Campaign for the Northern Ireland Executive to commit to the development of a strategy to protect male victims of intimate violence

Northern Ireland is the only one of the four UK nations which does not have a specific strategy for addressing Violence Against Women and Girls (VAWG). Instead they have a gender neutral strategy for tackling domestic abuse. There have been calls recently in the NI Executive to create a separate strategy in NI for VAWG. The quote in the graphic which heads this post was the initial reaction of the NI’s Minister of Justice when this suggestion was first mooted. Legally she was on firm ground because Section 75 of the Northern Ireland Act 1998 imposes a public sector duty to promote equality of opportunity between men and women.

She seems to have back-peddled since. The NI Executive has now put out a call for views: Consultation – New Domestic and Sexual Abuse Strategy and Violence Against Women and Girls Strategy.

The Executive is proposing a two-tier strategy, one gender neutral and one for VAWG. We know where Consultations like this lead. You can be sure that a VAWG strategy will be forthcoming, despite the Minister of Justice’s initial (correct) words, above, and despite it being of questionable legality.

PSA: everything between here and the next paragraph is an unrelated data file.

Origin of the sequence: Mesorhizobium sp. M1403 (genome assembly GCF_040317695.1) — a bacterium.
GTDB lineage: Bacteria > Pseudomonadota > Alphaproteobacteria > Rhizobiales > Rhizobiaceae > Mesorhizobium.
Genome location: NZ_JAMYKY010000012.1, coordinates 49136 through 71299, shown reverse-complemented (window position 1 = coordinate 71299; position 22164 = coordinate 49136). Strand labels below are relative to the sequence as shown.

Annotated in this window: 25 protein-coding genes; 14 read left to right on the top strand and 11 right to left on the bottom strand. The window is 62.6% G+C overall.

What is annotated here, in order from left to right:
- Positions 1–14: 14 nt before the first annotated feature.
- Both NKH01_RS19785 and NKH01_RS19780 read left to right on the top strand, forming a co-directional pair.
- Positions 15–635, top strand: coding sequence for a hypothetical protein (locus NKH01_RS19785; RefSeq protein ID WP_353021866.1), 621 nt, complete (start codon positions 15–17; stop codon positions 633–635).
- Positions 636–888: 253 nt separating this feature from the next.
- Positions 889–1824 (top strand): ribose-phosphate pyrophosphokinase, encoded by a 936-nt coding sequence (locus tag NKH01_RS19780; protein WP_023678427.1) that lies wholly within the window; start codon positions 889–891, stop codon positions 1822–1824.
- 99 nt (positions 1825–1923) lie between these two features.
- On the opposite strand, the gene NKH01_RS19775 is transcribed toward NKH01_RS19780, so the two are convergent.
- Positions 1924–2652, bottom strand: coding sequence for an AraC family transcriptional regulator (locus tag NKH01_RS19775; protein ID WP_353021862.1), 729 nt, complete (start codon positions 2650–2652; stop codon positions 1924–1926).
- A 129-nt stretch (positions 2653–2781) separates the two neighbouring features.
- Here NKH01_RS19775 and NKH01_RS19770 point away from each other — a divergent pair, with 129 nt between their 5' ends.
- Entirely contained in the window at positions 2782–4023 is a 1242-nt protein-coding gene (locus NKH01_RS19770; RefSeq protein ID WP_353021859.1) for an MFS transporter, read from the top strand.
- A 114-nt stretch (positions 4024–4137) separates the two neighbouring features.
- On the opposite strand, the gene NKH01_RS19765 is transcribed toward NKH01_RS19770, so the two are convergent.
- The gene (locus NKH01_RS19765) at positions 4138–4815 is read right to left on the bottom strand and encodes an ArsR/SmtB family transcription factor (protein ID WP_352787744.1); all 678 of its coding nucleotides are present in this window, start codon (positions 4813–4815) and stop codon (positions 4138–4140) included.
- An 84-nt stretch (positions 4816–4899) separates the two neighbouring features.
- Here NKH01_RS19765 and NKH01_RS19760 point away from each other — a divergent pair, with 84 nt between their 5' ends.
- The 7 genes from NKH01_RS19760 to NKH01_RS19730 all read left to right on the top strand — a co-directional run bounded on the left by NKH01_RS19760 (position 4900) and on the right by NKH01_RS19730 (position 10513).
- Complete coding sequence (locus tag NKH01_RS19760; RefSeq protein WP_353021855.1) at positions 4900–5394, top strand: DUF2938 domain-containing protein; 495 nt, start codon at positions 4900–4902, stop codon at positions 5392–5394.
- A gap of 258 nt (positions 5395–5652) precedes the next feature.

A campaign has been launched to use this opportunity to press for a parallel Strategy to address domestic abuse of boys and men in Northern Ireland (BAMS4NI, Boys And Men Strategy for Northern Ireland). If successful, the intention would be to use this as a springboard for such strategies in the other three nations (of which more below).

The approach is that, by creating a parallel strategy for boys and men, the NI Executive would retain compliance with the Section 75 public sector equality duty whilst also satisfying the demands for a VAWG strategy. You can help.

What you can do to help is explained in this Supporters’ Brief, and also summarised below. The Campaign Brief includes useful material you could use.

The call states that the audience is “anyone from any background”. Choose whichever of the three options below is most suitable for you…

Respond to the quick Public Survey

Respond to the quick Victims’ Survey

Submit a Detailed Response either online or by email. (It need not be all that detailed, but this option gives you the opportunity to make points that cannot be conveyed by multiple choice answers).

Recall that the thrust of the campaign is to present a case for a strategy for boys and men. My own “detailed response” is here, and you can plunder it for text or ideas if you wish.

The outlook for a strategy for boys and men in the other three UK nations is not as bleak as you might think.

In her 2020/21 annual report, the Victims’ Commissioner for England and Wales, Vera Baird, stated that “The Home Office needs to offer a separate strategy for developing the rights and support services for men and boys who are victims of interpersonal violence of a physical or sexual nature”. The Victims’ Commissioner reiterated this position in September 2021, stating that “It may be that the scale of men and boys’ victimisation is not currently being fully considered”.